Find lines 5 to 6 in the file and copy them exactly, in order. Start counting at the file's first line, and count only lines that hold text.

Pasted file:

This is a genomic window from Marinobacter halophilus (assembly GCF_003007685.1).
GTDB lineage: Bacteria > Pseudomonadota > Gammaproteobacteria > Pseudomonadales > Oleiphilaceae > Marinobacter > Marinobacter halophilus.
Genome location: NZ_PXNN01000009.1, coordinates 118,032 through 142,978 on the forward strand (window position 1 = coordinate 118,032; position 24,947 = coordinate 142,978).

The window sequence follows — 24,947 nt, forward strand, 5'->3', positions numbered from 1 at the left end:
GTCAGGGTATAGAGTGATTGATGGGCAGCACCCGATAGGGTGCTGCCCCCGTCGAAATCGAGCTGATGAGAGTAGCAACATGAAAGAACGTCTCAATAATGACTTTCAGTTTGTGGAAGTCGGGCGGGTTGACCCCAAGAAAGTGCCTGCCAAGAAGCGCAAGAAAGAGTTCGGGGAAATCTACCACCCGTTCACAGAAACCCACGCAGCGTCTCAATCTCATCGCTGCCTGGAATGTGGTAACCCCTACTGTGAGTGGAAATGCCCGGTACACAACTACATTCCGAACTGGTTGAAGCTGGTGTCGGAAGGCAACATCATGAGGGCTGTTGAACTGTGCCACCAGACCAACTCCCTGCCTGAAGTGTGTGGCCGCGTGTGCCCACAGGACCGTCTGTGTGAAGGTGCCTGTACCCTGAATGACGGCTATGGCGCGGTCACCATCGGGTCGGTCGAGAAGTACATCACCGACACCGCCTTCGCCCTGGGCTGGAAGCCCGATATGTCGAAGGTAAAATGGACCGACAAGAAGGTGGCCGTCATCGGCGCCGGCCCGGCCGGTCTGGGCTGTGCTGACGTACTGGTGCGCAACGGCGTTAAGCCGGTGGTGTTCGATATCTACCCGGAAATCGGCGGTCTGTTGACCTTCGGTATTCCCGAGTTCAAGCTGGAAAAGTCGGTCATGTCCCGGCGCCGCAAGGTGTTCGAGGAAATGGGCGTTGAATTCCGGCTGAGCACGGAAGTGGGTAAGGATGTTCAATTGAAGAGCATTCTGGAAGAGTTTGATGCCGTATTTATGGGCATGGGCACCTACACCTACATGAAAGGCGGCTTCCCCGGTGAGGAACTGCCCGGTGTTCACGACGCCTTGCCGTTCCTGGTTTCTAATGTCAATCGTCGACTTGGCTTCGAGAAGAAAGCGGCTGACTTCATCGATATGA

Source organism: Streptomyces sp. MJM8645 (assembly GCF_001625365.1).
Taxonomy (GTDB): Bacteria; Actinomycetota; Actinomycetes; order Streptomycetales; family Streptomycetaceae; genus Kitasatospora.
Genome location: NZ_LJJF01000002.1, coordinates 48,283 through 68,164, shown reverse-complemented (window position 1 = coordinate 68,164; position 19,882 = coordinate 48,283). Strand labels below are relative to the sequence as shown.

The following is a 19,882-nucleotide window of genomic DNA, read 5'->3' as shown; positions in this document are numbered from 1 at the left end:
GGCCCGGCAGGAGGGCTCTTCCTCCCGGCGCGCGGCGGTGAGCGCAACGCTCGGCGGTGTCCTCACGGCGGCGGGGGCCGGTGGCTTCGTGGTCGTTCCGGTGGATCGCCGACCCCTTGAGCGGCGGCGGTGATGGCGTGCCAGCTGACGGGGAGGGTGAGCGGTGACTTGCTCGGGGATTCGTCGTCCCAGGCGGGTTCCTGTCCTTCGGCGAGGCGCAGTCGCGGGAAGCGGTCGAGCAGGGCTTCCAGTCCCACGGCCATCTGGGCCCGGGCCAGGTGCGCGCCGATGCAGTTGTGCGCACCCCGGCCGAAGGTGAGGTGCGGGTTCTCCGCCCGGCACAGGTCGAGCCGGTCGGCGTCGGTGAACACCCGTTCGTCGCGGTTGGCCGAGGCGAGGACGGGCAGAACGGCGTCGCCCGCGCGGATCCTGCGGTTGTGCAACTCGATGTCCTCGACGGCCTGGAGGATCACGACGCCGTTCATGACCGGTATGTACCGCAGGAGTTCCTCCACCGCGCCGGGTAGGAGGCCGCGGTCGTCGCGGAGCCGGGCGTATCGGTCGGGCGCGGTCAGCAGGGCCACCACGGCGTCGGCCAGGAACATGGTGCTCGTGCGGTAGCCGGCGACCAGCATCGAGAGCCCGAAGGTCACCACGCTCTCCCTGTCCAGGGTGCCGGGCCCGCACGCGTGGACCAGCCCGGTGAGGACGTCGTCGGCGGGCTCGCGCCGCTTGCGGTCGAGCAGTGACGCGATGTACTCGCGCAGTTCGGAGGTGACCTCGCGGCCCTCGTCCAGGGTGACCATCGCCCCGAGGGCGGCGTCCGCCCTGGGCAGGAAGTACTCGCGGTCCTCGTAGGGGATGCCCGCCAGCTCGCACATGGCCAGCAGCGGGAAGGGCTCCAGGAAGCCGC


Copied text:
GTCAGGGTATAGAGTGATTGATGGGCAGCACCCGATAGGGTGCTGCCCCCGTCGAAATCGAGCTGATGAGAGTAGCAACATGAAAGAACGTCTCAATAATGACTTTCAGTTTGTGGAAGTCGGGCGGGTTGACCCCAAGAAAGTGCCTGCCAAGAAGCGCAAGAAAGAGTTCGGGGAAATCTACCACCCGTTCACAGAAACCCACGCAGCGTCTCAATCTCATCGCTGCCTGGAATGTGGTAACCCCTACTGTGAGTGGAAATGCCCGGTACACAACTACATTCCGAACTGGTTGAAGCTGGTGTCGGAAGGCAACATCATGAGGGCTGTTGAACTGTGCCACCAGACCAACTCCCTGCCTGAAGTGTGTGGCCGCGTGTGCCCACAGGACCGTCTGTGTGAAGGTGCCTGTACCCTGAATGACGGCTATGGCGCGGTCACCATCGGGTCGGTCGAGAAGTACATCACCGACACCGCCTTCGCCCTGGGCTGGAAGCCCGATATGTCGAAGGTAAAATGGACCGACAAGAAGGTGGCCGTCATCGGCGCCGGCCCGGCCGGTCTGGGCTGTGCTGACGTACTGGTGCGCAACGGCGTTAAGCCGGTGGTGTTCGATATCTACCCGGAAATCGGCGGTCTGTTGACCTTCGGTATTCCCGAGTTCAAGCTGGAAAAGTCGGTCATGTCCCGGCGCCGCAAGGTGTTCGAGGAAATGGGCGTTGAATTCCGGCTGAGCACGGAAGTGGGTAAGGATGTTCAATTGAAGAGCATTCTGGAAGAGTTTGATGCCGTATTTATGGGCATGGGCACCTACACCTACATGAAAGGCGGCTTCCCCGGTGAGGAACTGCCCGGTGTTCACGACGCCTTGCCGTTCCTGGTTTCTAATGTCAATCGTCGACTTGGCTTCGAGAAGAAAGCGGCTGACTTCATCGATATGA

Source organism: Streptomyces sp. MJM8645 (assembly GCF_001625365.1).